Monday, December 31, 2012

Solstice lights

At sundown on December 21, E solemnly lit the Solstice Elk. In a minor key, with a meandering melody and awkward phrase length that evoked the awkwardness of our inquisitive meandering forebears, we improvised a new song: "Solstice Elk, O Solstice Elk, we welcome your presen[ce/ts] and the return of the light."

The Solstice Elk is a practical beast and an evolving metaphor. He has a key to the house and uses the front door; no chimney entries for him. (This was all news to my mom, who was joining us for Solstice for the first time.)

Solstice Elk with antlers ablaze

The Solstice Elk was generous this year. Among the treasures he left between the fish tank and the fireplace were a big box of Space Chips...

Solstice loot light
...and a joyful re-purposing of otherwise unused ear plugs.

AND...E and S both built me spray booths! (At first, I thought S's was a gas kiln; you can imagine my surprise when I unwrapped it.)

Having maxed out on our traditional arbitrary Solstice menus (most recently, homemade noodles for, um, longevity; previously, veggie sushi and hybrid cousin cake for, um, health and nuts), we started a new tradition: tomato bisque with homemade pesto, reduced saffron cream, and warm crostini (for, um, vibrancy and contentment). S, who has lived in the U.S. for 23 years, finally suffered such strong German Christmas cookie withdrawal symptoms this fall that he went into a baking frenzy and made 150 Plätzchen in four varieties, so we ate some of those for dessert.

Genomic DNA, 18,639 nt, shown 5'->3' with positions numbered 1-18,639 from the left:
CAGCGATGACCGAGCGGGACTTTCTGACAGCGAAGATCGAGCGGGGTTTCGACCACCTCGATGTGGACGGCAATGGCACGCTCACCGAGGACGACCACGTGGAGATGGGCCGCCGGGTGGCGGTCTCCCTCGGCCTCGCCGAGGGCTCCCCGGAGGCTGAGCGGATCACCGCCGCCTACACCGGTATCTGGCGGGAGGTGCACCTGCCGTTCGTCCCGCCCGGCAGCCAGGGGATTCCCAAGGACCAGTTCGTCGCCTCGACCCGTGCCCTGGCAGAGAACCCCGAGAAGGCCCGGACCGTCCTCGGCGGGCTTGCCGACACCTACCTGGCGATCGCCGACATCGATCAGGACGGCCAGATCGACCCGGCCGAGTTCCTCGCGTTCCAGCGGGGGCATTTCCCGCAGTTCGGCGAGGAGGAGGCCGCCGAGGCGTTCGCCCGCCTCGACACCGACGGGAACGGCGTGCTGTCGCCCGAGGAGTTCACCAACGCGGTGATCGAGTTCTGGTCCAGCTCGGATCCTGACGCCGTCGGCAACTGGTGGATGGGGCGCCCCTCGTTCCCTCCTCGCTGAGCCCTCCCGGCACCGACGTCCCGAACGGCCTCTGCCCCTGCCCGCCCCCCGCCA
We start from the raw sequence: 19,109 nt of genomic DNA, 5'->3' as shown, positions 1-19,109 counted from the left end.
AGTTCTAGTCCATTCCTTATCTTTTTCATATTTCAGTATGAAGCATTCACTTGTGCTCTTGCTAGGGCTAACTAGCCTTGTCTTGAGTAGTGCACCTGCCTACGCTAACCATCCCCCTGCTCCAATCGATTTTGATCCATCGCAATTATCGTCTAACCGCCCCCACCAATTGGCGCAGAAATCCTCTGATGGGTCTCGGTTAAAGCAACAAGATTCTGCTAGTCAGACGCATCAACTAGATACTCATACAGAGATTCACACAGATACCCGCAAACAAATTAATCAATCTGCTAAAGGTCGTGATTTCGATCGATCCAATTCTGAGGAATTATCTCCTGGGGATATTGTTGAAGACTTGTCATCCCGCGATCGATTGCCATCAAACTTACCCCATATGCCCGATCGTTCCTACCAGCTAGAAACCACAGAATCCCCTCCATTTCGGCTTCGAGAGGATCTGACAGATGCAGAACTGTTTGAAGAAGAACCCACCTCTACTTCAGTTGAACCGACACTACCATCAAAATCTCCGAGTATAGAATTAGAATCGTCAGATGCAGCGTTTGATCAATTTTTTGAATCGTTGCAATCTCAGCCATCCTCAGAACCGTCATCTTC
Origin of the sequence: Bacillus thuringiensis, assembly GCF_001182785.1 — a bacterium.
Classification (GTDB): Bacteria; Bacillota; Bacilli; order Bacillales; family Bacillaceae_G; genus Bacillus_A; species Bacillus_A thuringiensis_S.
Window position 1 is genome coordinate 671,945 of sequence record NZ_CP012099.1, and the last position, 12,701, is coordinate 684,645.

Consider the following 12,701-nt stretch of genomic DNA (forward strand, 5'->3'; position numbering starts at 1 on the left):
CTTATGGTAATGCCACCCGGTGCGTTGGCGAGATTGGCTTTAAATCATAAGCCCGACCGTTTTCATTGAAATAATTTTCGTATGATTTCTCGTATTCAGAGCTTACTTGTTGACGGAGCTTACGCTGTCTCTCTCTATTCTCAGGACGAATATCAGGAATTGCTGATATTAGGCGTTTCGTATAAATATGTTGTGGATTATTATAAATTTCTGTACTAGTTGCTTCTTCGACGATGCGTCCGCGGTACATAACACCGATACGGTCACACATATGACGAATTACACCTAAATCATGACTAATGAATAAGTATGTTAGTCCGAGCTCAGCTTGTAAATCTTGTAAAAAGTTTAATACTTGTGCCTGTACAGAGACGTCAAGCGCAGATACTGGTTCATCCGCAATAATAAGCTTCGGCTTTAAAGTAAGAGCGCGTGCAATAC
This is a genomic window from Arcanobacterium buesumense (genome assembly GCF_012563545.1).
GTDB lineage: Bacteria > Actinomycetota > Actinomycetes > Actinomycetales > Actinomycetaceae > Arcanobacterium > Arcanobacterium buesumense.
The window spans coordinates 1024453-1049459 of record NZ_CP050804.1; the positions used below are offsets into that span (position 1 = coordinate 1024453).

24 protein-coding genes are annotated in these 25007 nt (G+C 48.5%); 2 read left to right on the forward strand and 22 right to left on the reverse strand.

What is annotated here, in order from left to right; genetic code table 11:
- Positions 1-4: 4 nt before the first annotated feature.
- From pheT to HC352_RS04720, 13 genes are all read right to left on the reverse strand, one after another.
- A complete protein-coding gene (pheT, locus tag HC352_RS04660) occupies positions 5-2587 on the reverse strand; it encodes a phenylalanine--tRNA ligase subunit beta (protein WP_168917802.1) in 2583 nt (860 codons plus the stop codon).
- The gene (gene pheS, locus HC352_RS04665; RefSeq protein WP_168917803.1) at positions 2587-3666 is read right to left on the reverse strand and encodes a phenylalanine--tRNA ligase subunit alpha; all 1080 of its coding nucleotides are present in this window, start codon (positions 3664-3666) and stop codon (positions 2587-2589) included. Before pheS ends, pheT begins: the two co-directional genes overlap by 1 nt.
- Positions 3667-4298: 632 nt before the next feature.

Three days later, on Christmas Eve, our Solstice lights reignited on a grand scale when our backyard compost pile went up in flames. We're grateful for alert neighbors who saw the fire before we did and came banging on the door, and we thank Durham's finest for putting out the fire; they said they could see the smoke plume all the way from King's Sandwich Shop downtown. On the bright side, no one was hurt, no buildings were damaged, and we had been intending to replace the fence eventually anyway. On the down side, even though the event provided some good visceral excitement, I can't, in good conscience, recommend trying this at home.

Generally not what you expect to see in front of your house

Generally not who you expect to see turning your compost pile

The ghost of fences past

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